Kahi graduated from After School in 2012, promising that she would return as a solo artist and that she’s done. Having debuted as a soloist in 2011, with “Come Back You Bad Person,” this isn’t her first outing alone. And now, over a year since her last solo release, she returns with “It’s Me.”
Anyone looking for a similar release to her first one is in for a surprise. There is less noise in the background, and is quite stripped down, when compared to “Come Back You Bad Person.” We get a minimal amount of instrumental to complement Kahi’s voice. All in all, I find it to be a better use of her voice; she’s more in her element and there is a trace of sexiness that befits her age.
The track was composed by Rottyful Sky (or Alice Sky), who recently passed away after battling a brain tumor for a year. This track is thus the first and last composition from the artist. Despite this sadness surrounding the release, Kahi manages to take the track and shine in it. Due to its stripped down nature, it is a laid back song.
To accompany the laid-back nature of the track is an equally laid-back MV. Set in Spain, we see Kahi indoors in her apartment, and outdoors, traveling in style. While it is a fairly simple MV with plain walking shots, it does make good use of her ambient surroundings.
What truly shines in the MV are the dance shots. After all, Kahi is most in her element when she is dancing. The precision and the gracefulness in the way she dances is uniquely Kahi. The choreography plays with the beats and is quite mature, much like the song and artist. In fact, it’s unique in that it’s sexily mature — I can’t imagine anyone else doing it. Kahi does masculine sexy like no other.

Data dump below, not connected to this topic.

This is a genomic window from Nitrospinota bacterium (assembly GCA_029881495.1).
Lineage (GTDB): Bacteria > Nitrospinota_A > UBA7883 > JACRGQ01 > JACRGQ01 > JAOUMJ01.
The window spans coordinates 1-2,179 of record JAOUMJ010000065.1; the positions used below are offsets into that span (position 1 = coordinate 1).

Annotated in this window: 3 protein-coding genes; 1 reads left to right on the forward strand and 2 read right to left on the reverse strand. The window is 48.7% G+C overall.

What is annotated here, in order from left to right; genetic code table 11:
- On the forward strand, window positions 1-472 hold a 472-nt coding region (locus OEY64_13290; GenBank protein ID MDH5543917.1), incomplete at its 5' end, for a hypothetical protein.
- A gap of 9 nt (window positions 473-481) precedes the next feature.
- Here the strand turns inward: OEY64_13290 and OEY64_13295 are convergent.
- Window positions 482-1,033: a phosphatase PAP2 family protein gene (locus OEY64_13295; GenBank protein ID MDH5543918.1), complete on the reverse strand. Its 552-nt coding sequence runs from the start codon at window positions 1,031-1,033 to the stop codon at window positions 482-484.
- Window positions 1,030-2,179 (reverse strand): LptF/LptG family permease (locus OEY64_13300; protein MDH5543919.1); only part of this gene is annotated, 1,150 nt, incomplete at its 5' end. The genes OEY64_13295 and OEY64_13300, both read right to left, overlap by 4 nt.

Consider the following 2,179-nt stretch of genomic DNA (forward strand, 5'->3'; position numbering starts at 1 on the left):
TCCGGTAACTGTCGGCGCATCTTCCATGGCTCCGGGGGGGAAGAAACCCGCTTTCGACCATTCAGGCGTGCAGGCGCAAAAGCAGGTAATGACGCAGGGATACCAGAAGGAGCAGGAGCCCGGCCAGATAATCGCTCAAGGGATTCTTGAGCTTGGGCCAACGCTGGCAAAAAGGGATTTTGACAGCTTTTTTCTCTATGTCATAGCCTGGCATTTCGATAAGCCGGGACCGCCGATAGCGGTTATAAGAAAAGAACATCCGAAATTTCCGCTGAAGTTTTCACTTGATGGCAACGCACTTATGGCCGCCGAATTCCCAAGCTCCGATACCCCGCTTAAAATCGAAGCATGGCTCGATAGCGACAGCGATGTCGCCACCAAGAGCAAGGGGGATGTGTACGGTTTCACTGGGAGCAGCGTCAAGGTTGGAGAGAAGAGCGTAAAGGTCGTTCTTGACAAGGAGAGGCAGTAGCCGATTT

Lyrics-wise, there is nothing special. It tells of a girl telling her ex that he didn’t really know all the facets of her personality. Those aspects of her are proclaimed in the repetitive but nonetheless addictive chorus of: “I’m so bad girl. I’m so good girl. I’m so sexy, sexy, sexy girl.”
It’s a shame that this was released now instead of it’s originally planned release in the earlier part of this year. This song was not worth the wait and lacks a special something, a spark, that would gain the demand and attention of the viewer and make them want to watch it again. The track is more exciting to watch during live performances because that has been the best thing about this comeback.
What this release does is magnify why Kahi was needed in After School, as well as how Kahi might’ve done better had she not graduated from After School. Yes, she’s doing fine on her own, but her charisma isn’t enough to lift this MV from where it is steeped in. In fact, I wish she would’ve released a full-on dance MV instead. While she looked fine, with everything technical in place, the Spain half of the MV brought nothing to the story — it doesn’t connect with the song. The dance scenes shine through and hence make the live performance a better channel for consumption.
If she were part of After School when they had released “First Love” and then had made a comeback with this, I don’t think many people would’ve minded the simplicity of it. But at the same time, this is exactly why this comeback is different from others: the lack of extravagance, of grandeur and of faux sexiness or faux cuteness.
In the quantity of releases, it remains to be seen how much of a boon Kahi can make with this comeback. Nonetheless, the dancing is a clear signature of hers; she sounds great and looks great. It’s easy to see how After School was on another level when she was their leader. While she may have a lot of competition, this MV was no slacker despite its laid-back nature and it gets a 3 out of 5.
Readers, what do you think?
(Pledis Entertainment, YouTube)